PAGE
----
Precious metal catalysts
Noble metal platinum-based catalysts
Noble metal platinum-based catalysts (PGMs) are the best performing HER catalysts available. It has low overpotential, high exchange current density and remarkable reaction stability. It can effectively reduce the hydrolysis energy barrier and increase the reaction rate. The disadvantage is that resources are scarce and expensive, which limits its large-scale application to a certain extent.
At present, the research on precious metal catalysts mainly focused on the regulation of structure and composition. By changing the structure of the noble metal catalyst, the electrochemical performance can be substantially improved. Or combine it with other non-precious metal materials to reduce the loading and cost while maintaining its catalytic activity.
Design of single-atom catalysts (SACs) by dispersing the metal active center on the catalyst carrier at the atomic level. It is an effective strategy to enhance HER activity. Conventional PGMs have low atomic utilization and low catalytic efficiency because the active sites are only derived from surface-exposed Pt.
In contrast, the single-atom form is able to increase the amount of active material on a limited surface. And fully expose the highly active corner and edge sites of the catalyst particles. This can effectively improve the catalytic efficiency.
D.B. Liu et al. prepared Pt/OLC catalysts using onion-like carbon nanospheres (OLC) anchored with Pt atomic particles. And the schematic diagram of their preparation is shown in Figure 2.
The experimental results show that the material has a low overpotential of 38 mV at a current density of 10 mA/cm2. And its high curvature structure effectively enhances the local electric field at the Pt site, thus promoting the reaction kinetics.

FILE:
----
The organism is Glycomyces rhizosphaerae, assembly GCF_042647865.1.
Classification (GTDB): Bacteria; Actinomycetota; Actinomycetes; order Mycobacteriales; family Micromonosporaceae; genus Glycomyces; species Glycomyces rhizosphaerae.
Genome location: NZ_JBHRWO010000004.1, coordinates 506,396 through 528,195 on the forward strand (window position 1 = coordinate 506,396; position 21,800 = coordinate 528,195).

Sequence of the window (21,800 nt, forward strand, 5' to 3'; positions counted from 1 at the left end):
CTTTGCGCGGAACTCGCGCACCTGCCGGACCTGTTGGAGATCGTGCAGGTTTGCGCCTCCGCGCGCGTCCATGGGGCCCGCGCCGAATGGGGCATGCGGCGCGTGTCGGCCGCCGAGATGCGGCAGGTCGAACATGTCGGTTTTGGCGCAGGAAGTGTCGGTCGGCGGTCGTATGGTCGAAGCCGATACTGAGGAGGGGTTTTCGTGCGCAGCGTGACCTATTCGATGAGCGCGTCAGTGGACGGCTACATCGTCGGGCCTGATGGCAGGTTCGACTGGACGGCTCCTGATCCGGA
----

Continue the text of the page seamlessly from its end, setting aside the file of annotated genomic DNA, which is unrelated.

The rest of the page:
L. Zhang et al. [used nitrogen-doped carbon nanotubes (CNT) as a carrier for Pt deposition and found that the nitrogen-rich carrier facilitated the deposition of Pt single atoms and exhibited better HER activity and stability than commercial Pt/C catalysts. In addition to C carriers, many studies have successfully synthesized SACs using MoS2, FeOx, and TiN as carriers, effectively reducing the Pt loading.
Precious metal ruthenium (Ru) catalysts
The noble metal ruthenium (Ru) also has good electrochemical properties and is less expensive than Pt, but it is less stable and prone to agglomeration. It can solve by alloying, elemental doping and matrix anchoring. Q.L. Wu et al. prepared a three-dimensional nanoporous Cu⁃Ru alloy by the alloying method, and calculated the HER activation energy by density flooding theory.
In Fig. 3, the alloy effectively reduces the water dissociation energy barrier and optimizes. the hydrogen adsorption ⁃desorption energy compared to pure Cu or Ru. The HER activity of the catalyst in alkaline/neutral media was significantly improved. Y. Li et al. uniformly deposited Ru nanoclusters in nitrogen-doped graphene (NG) by a two-step pyrolysis method with a low overpotential of 25.9 mV at a current density of 10 mA/cm2 (see Fig. 3(c)), which enables efficient basic HER.
F. Li et al. utilized the reported carboxylated graphene nanosheets (CGnP) to anchor Ru3+. They uniformly loaded with Ru nanoparticles after annealing reduction and exhibited HER activity comparable to that of commercial Pt/C catalysts in acid/base media.
Transition metal catalysts
Transition metal(TM) has good catalytic activity and is an ideal material to replace precious metal catalysts. Because its low price and abundant reserves. For example, transition metals and their alloys, oxides, sulfides, nitrides, phosphides, etc., all have excellent HER activity and stability. The performance of some of these catalysts is comparable to that of precious metal catalysts and has broad application prospects.